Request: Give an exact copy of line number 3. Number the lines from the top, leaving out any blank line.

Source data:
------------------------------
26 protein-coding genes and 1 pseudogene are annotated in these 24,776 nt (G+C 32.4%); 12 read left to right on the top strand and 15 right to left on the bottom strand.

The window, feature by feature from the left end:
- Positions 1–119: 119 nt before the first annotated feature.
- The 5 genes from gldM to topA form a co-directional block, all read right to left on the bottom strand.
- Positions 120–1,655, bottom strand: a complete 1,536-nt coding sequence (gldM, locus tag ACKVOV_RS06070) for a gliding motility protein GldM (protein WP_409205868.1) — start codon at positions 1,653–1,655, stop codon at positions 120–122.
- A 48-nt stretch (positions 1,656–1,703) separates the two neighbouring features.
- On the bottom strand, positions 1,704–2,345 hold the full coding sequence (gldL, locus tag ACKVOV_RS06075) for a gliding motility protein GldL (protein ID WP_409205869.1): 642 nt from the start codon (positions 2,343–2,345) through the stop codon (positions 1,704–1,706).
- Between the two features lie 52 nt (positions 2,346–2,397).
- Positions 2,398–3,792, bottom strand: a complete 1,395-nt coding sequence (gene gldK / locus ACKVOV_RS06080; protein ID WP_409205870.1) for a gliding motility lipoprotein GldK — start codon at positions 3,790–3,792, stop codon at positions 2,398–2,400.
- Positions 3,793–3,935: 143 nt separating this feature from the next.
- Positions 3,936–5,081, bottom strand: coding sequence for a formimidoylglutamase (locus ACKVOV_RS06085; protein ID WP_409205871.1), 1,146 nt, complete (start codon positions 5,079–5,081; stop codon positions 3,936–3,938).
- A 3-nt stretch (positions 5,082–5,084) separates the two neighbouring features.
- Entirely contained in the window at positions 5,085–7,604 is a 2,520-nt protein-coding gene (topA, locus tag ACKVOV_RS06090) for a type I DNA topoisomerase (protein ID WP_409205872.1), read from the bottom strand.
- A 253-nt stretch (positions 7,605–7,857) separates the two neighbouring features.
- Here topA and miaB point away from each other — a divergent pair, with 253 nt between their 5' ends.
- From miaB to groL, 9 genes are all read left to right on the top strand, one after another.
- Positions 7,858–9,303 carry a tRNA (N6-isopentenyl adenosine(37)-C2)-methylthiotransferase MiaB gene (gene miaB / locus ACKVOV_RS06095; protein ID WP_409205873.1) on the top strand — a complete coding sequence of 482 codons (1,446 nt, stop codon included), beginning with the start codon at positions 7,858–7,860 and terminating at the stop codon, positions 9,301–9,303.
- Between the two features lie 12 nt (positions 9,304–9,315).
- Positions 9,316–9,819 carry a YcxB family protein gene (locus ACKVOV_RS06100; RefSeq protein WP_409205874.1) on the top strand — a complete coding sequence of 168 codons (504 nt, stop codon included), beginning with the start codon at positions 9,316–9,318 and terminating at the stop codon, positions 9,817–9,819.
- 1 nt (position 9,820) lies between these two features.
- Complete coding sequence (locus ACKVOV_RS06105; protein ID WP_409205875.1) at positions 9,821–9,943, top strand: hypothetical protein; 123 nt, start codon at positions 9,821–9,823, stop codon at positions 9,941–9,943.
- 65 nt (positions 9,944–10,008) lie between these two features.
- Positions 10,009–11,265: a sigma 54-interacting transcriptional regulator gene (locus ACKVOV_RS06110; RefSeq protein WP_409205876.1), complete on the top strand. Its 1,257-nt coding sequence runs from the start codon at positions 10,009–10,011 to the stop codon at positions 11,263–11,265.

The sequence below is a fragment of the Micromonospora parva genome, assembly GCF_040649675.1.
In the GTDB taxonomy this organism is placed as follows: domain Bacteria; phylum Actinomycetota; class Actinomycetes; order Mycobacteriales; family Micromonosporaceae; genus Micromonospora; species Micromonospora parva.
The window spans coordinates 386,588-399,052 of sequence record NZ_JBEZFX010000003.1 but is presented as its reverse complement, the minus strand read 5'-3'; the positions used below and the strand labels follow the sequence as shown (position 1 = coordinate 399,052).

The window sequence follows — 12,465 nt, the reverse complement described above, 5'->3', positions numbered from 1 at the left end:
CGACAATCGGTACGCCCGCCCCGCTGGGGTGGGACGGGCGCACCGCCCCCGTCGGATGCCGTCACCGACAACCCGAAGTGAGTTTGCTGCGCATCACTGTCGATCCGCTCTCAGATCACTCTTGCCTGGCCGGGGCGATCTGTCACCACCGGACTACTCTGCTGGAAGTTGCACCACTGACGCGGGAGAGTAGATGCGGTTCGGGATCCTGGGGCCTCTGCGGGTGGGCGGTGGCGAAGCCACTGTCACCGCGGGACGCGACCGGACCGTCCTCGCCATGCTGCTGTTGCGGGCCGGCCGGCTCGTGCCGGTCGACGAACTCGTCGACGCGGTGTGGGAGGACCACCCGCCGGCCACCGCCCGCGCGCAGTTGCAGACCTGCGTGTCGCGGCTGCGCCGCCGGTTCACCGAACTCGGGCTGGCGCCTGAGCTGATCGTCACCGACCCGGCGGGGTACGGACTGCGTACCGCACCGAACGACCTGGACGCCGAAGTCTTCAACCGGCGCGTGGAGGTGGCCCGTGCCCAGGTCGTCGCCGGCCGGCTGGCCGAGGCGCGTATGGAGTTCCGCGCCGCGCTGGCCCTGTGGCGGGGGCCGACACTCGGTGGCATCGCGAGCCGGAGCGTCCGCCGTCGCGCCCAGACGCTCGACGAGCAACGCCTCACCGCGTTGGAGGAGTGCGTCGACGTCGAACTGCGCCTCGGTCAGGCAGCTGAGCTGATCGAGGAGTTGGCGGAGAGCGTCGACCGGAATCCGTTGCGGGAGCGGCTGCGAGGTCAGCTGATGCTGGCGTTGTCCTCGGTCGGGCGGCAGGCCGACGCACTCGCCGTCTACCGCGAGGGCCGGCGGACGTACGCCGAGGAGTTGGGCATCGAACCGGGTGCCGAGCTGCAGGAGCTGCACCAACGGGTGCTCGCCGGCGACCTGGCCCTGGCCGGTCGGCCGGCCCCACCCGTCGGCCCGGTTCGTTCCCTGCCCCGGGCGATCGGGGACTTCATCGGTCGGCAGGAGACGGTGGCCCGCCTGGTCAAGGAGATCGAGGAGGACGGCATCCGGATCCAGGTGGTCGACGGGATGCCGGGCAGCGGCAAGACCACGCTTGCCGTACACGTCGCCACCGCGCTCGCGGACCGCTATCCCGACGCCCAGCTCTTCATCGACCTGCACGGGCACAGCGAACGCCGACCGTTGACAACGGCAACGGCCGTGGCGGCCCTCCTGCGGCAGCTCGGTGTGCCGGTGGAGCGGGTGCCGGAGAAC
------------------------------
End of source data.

- Positions 1–119: 119 nt before the first annotated feature.